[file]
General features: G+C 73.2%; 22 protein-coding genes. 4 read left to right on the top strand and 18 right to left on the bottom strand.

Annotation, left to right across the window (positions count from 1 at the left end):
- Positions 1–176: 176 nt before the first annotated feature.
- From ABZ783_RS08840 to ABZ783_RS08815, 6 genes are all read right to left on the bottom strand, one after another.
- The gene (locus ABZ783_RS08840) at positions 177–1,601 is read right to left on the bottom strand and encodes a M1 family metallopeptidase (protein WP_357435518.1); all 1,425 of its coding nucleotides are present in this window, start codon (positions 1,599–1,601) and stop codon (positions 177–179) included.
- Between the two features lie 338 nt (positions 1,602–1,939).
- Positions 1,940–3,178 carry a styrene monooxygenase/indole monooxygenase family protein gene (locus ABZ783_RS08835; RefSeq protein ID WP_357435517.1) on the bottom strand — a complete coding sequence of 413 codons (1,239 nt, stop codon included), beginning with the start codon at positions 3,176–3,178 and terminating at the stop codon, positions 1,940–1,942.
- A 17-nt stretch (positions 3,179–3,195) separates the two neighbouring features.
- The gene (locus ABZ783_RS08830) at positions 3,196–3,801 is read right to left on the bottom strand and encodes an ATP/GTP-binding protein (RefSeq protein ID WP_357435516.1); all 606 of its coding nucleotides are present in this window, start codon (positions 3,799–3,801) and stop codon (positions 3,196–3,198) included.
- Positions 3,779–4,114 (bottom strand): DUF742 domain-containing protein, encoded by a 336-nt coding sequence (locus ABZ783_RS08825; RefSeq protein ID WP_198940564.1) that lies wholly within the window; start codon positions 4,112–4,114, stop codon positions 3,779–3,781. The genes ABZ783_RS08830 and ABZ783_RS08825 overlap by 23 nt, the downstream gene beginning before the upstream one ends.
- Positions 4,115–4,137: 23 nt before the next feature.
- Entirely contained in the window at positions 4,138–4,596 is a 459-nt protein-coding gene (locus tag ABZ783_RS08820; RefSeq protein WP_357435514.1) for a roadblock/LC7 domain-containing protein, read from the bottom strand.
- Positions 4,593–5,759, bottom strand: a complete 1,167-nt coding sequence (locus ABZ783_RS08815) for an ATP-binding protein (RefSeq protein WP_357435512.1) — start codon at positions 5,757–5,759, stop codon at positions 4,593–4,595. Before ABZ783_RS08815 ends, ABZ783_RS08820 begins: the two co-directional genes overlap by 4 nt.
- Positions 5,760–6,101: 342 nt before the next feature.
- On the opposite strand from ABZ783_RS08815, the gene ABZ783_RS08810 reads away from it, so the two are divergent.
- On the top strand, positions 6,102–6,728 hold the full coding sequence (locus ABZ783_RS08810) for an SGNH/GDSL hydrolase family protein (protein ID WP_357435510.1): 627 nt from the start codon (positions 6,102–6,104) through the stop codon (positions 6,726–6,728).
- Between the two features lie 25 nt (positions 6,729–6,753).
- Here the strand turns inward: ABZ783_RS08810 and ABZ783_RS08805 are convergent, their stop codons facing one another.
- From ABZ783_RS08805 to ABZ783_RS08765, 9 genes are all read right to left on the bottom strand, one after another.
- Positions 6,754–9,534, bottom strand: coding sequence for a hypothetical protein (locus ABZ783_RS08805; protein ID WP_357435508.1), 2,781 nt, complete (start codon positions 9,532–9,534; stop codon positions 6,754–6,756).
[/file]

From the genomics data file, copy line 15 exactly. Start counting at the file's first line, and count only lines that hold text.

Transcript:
- On the opposite strand from ABZ783_RS08815, the gene ABZ783_RS08810 reads away from it, so the two are divergent.